The Allure of Greenpoint


I’m sure I wasn’t the only parent who read that New York Magazine piece last year, “The Best Place to Live In NYC,” and raised an eyebrow when it ranked Greenpoint schools among city’s best. Who knew this little enclave, much maligned because it abuts a toxic creek and is serviced by the most ridiculed subway in New York, was really a great place to raise kids?

Melanie Sawyer has been in on the secret for 11 years now, which is when she moved to Greenpoint so that her sons could attend the top-ranked P.S. 31. Now, Sawyer, who works as a baby wrangler on commercial shoots for clients like Toys “R” Us, is starting a donation-only playgroup today for newborns to preschoolers at the Greenpoint Reformed Church Hall at 136 Milton St.

PLAYTIME! Brooklyn is held from 11:30-1:30 on Mondays and Fridays, the days that the Greenpoint library holds playgroup and storytime sessions for babies and toddlers. (The Friday Toddler Time at the Library is so crowded, you have to get a number in the morning to reserve a spot later that day–a good indication that the neighborhood is bursting with babies.) Sawyer will set out tents, tunnels, kitchen sets, baby mats and other toys that she’s amassed through her work, and invite the Greenpoint librarians and others in the neighborhood to help lead the sessions. She plans on hosting informative talks for parents too, like preparing your child for school.

The cost is less than the typical $10 fee of any indoor gym–just $5 per child, $8 for families–and that’s just a suggested donation, all of which goes to the Greenpoint Food Pantry managed by the church. Sawyer says PLAYTIME! wasn’t a reaction to the new slate of kids spaces like PLAY and The Gym Park that have opened in the area. Starting a space for a “plethora of families”–those who can and cannot afford a typical drop-in fee–has been a long-time dream of hers.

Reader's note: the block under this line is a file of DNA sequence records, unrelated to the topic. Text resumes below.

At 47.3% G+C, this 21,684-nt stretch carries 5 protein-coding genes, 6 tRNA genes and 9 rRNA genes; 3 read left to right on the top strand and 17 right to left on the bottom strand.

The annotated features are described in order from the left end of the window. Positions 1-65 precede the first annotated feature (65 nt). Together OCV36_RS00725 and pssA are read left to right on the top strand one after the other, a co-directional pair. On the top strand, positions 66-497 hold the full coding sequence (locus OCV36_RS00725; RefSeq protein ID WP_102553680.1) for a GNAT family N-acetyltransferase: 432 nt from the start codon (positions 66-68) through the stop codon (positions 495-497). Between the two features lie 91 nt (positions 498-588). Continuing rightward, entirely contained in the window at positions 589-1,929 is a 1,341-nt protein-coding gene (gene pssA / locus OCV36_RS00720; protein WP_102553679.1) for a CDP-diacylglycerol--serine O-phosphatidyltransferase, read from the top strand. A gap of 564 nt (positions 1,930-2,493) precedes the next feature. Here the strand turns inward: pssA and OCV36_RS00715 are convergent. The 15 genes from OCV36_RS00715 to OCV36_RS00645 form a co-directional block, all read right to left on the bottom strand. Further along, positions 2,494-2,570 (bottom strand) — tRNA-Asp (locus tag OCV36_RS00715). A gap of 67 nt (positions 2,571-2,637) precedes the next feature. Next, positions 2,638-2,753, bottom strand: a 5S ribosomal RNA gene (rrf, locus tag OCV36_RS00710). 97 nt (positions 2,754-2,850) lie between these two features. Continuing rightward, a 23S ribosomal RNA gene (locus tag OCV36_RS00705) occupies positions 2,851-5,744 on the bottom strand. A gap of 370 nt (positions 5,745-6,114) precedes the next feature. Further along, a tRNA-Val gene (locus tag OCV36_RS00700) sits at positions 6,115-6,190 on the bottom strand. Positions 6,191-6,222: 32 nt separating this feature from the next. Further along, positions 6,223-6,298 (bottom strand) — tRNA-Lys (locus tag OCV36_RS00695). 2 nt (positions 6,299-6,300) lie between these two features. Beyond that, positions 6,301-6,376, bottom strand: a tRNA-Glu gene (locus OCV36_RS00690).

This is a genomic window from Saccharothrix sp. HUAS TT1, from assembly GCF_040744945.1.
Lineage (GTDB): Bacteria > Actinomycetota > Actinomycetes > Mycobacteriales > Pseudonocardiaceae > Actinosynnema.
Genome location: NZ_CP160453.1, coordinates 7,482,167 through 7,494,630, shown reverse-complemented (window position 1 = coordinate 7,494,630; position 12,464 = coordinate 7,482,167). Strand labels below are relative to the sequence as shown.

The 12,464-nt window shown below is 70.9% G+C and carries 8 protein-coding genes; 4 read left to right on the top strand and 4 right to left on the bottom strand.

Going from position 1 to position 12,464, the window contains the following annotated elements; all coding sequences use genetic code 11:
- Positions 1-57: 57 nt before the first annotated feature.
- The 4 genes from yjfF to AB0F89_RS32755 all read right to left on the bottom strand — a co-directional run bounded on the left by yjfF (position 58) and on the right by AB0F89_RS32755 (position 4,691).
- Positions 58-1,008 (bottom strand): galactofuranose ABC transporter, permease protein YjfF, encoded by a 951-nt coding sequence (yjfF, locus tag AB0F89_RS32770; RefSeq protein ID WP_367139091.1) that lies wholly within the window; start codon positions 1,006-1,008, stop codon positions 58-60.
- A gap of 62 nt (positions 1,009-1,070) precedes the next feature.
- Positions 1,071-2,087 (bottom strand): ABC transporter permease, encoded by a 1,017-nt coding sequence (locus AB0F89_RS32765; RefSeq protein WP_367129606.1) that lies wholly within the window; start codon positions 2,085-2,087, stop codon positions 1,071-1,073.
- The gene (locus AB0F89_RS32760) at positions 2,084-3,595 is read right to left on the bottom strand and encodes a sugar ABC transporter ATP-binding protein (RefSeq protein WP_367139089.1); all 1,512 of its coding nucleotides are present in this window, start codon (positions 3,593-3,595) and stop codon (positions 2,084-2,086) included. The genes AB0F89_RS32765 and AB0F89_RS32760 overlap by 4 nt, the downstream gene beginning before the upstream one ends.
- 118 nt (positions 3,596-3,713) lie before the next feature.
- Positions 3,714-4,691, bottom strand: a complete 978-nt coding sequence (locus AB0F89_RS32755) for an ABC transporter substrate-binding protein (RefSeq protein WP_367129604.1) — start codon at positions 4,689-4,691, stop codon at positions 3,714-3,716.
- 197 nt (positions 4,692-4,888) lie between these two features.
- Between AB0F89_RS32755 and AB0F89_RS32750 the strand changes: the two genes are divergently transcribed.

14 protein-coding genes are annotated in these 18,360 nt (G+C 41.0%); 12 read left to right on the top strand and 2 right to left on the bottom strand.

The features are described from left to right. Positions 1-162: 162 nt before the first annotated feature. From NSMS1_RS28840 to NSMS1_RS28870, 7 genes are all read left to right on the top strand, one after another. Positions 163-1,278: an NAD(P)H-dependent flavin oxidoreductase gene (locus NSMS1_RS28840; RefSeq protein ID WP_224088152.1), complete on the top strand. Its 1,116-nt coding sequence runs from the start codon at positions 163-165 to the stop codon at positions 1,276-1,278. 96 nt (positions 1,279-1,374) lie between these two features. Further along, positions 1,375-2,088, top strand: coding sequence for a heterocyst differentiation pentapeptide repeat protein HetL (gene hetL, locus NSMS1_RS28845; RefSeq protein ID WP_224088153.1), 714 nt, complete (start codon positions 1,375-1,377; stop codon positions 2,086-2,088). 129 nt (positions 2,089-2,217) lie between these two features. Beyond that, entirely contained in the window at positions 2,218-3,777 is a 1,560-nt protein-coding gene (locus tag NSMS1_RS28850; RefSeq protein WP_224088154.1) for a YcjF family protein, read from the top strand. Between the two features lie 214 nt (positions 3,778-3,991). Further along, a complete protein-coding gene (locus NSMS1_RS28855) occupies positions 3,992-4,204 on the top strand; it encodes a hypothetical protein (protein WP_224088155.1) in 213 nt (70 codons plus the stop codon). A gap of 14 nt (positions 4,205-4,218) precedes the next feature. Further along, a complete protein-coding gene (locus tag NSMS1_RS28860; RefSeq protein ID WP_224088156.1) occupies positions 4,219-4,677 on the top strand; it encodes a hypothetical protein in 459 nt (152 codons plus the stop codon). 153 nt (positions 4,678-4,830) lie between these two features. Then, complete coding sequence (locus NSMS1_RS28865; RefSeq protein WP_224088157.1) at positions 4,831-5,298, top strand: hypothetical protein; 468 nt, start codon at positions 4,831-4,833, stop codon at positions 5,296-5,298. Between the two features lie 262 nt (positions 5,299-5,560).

“Children are my passion, and my other passion is helping people. Put the two together and I can make a lot of people happy.”

She’d even like to expand the concept in other neighborhoods if more moms approach her.

This do-good community vibe runs throughout Brooklyn, but the strain in Greenpoint feels a bit mellower, even a little hippie. “I feel like it’s a small town in the middle of a city,” says Christine Onorati, owner of WORD, who has watched the neighborhood fill up with families since she moved here in 2005. Now people often stop in and ask her if she sells children’s clothes. “No, I say, we’re a bookstore.” But it’s only a matter of time, she predicts, before a kids clothing shop joins the other Franklin St. boutiques.

Nearby, at 272 Driggs, a store for new and expectant parents is set to open the same weekend that Onorati has organized a free reading with the famous midwife and author Ina May Gaskin, a hero to many moms drawn to natural childbirth. When Gaskin reads at Warsaw March 6–an event 150 people have already RSVP’ed for–Caribou Baby will be open across the street.

As conceived by owner Adriane Stare, a trained doula with a degree in urban policy and management, Caribou will serve as a supply store for natural childcare products like glass bottles, lanolin, cloth diapers, organic onesies and a wide selection of baby wraps. (Stare spent four days at the BabyWearing Institute in Utah to teach women how to really fasten those free-form wraps, so they don’t have to rely on the instruction booklet alone.) The store will also offer classes on everything from natural childbirth to cooking classes, a treatment room for massage and accupuncture, and a cozy, living room-esque lounge where moms can nurse and kids can play.

The inspiration for Caribou came from a similar business called The Stork Store on Manhattan Avenue, which opened in 2008 — “The first evidence that families were moving to Greenpoint,” Stare says. When it shuttered a year later (not because of lack of demand) she decided to open her own natural parenting place.

Stare and her husband moved to the neighborhood in 2005 before kids were in the picture. (They now have a boy who, incidentally, was homebirthed.) The price was the selling point–property was cheaper than in Williamsburg, where she’d lived for years. Schools were not. “We weren’t thinking that far in advance. It was only after moving in that we realized that the school is really great.”

Now, while she doesn’t differentiate between Williamsburg and Greenpoint that much, she does think of Greenpoint as a “little haven.”

“The community is a little smaller and tighter-knit. It feels like this secret that people are starting to pick up on. For those people who have chosen to move here, there’s a common understanding that it is a great neighborhood.”

And the G, she says, is actually a good train.

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